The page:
Growing up in Seville, Coca (whose name really is Johnny, rather than the Spanish equivalent, Juan) was a clever boy who excelled at math and science. He was introduced to fashion by his sisters, Marie-José and Elisabeth, and their mother, María, who supported the family by running a nursery school. “I collected all my favorite fashion magazines,” Coca recalls. “And I was always watching videos of Madonna and Kylie Minogue to see what they were wearing.” Then he fell for the music and style of British postpunk bands. “I tried to be so like the Cure, with the big hair and all that,” Coca says, grinning. “All black. Same pants. Same jacket. I loved the dress code even more than the music.”
Coca was born a year after the death of Francisco Franco, the right-wing dictator who had ruled Spain since the late ’30s. The country changed dramatically during its transition to democracy, with the emergence of la movida madrileña, a creative groundswell of artists, filmmakers, musicians, and intellectuals. Even so, it never occurred to Coca that he might work in fashion. “The industry seemed so far away. I was always designing something, but mostly it would be a car, boat, or building. So I went to France to study design engineering and, later, architecture and interior design.” Then he discovered bags. “For me, Louis Vuitton was like school, not a job. I spent all of my time in the ateliers with the craftspeople, trying to understand everything about leather goods.” After five years, he moved on to Céline, as head of accessories design under Michael Kors, followed by a stint at the Swiss leather-goods company Bally, and, finally, went back to Céline under Philo. “When they first asked me to return to Céline, I said no,” Coca recounts. “But then I met Phoebe. She knows exactly what she wants, and does everything with so much love and heart. When you work with such a strong, talented person, you expect to be successful, but I didn’t think about that. I just wanted to make Phoebe happy.”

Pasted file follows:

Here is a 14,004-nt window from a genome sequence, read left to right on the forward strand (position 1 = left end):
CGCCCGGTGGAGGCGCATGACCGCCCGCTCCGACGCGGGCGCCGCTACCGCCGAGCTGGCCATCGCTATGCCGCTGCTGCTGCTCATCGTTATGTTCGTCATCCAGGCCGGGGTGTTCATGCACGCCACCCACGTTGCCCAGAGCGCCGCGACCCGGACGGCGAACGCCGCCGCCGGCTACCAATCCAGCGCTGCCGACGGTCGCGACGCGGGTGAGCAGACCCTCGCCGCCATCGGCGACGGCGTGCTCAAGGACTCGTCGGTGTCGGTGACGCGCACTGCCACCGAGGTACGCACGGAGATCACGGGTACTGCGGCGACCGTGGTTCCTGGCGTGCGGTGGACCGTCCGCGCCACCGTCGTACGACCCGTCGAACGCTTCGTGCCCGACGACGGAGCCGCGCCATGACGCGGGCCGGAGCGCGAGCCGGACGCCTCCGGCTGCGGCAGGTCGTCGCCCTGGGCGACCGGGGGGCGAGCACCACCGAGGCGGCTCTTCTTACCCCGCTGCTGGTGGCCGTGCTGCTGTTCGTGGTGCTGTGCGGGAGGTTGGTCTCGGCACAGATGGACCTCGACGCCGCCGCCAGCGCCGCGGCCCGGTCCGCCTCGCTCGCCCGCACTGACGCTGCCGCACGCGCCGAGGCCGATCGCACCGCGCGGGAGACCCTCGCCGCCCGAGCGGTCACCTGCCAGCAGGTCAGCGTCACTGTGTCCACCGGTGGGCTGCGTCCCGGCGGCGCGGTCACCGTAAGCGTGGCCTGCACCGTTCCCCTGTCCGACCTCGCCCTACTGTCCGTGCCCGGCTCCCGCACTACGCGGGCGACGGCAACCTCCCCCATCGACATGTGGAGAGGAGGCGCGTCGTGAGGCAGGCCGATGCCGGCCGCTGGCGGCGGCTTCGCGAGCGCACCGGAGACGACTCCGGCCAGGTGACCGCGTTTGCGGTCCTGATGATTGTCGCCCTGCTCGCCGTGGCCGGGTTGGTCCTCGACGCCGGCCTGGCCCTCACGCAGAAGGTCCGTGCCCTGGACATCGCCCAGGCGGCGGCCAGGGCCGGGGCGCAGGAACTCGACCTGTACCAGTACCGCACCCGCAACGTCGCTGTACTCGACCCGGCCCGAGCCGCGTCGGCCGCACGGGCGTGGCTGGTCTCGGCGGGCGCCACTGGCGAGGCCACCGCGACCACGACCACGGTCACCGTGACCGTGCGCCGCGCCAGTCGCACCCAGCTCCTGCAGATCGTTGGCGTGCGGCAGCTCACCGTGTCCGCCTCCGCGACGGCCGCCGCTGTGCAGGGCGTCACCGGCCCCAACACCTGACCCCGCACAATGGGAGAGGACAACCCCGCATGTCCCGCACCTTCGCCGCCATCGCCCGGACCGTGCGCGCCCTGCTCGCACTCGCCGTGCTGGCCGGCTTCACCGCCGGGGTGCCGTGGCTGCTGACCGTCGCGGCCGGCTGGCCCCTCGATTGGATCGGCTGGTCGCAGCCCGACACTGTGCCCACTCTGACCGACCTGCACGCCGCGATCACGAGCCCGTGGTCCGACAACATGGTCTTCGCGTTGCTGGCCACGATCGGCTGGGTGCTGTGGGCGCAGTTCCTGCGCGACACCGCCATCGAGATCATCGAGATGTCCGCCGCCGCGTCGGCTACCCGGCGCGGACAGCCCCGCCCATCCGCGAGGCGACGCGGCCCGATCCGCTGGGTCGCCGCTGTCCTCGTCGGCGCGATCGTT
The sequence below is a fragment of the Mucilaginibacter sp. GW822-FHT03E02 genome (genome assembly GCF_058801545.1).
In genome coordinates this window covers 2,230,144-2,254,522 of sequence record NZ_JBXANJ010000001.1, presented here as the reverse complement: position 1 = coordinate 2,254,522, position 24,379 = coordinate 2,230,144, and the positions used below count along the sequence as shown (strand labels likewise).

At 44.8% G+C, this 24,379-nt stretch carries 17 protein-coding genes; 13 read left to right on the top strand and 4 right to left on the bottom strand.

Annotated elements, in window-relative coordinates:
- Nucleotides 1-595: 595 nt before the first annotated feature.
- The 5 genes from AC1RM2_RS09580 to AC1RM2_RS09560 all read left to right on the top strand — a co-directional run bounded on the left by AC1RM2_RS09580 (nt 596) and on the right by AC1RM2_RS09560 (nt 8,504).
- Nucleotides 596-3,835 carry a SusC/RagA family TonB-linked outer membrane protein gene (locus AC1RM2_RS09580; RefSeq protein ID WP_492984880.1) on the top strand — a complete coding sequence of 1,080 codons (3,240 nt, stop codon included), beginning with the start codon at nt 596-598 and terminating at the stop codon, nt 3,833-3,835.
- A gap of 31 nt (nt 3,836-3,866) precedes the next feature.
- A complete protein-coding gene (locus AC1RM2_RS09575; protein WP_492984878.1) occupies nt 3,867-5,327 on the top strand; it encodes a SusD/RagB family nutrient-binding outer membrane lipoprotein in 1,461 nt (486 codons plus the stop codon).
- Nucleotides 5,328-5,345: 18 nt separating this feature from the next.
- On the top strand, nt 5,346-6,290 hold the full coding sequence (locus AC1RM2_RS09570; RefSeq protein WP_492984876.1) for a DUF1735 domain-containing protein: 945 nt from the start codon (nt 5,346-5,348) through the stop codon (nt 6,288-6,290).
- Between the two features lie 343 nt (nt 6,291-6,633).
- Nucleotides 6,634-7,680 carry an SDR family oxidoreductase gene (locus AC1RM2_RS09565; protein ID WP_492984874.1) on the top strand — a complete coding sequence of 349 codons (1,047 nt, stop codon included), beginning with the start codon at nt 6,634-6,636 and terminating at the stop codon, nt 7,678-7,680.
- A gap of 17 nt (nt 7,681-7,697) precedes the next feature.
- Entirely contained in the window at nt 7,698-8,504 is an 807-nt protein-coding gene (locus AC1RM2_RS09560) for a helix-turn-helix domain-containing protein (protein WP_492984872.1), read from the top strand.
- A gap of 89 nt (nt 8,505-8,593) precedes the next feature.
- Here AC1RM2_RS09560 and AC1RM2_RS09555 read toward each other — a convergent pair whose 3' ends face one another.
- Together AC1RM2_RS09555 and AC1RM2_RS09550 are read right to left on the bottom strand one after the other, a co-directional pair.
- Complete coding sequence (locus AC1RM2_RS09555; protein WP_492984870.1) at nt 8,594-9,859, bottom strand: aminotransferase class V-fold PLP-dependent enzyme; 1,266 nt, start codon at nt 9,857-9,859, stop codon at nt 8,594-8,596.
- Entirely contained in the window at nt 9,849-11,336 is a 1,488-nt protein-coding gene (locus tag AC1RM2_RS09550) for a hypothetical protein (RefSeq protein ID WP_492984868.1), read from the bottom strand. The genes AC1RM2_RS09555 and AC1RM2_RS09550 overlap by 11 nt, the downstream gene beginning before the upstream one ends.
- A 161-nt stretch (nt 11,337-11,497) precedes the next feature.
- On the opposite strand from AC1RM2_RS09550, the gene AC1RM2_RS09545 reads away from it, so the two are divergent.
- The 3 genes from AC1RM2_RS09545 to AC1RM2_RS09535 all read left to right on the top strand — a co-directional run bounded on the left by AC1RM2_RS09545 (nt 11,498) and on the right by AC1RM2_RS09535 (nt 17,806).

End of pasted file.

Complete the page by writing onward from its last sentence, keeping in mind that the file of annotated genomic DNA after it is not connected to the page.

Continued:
For Mulberry, Coca commutes between design studios in London and Paris, just as he did with Céline. He lives in the same Paris apartment, near the Musée Picasso, that has been his base for two years, but he camped in a London hotel for months while looking for a new home closer to the Mulberry offices in Kensington. “It’s fun to be in both cities, because Paris is more classic and conservative, and London more eccentric,” Coca says. “I’m always looking at people, trying to analyze why they’re carrying that bag or wearing that coat.” He also enjoys hunting down furniture by 20th-century designers like Achille Castiglioni, Verner Panton, and Ettore Sottsass, whose works have inspired him since his student days. The Mulberry job has enabled Coca to continue his fortnightly teaching gig at Central Saint Martins, the London art-and-design school. He has taught accessory design there for four years, impressing upon his fashion students that they need to know more about bags and shoes, which provide most of the profits for many luxury brands. “I also started teaching because it was so difficult to find assistants,” he adds. “The most talented students always seem to study ready-to-wear, which is crazy, because there are more jobs in accessories.”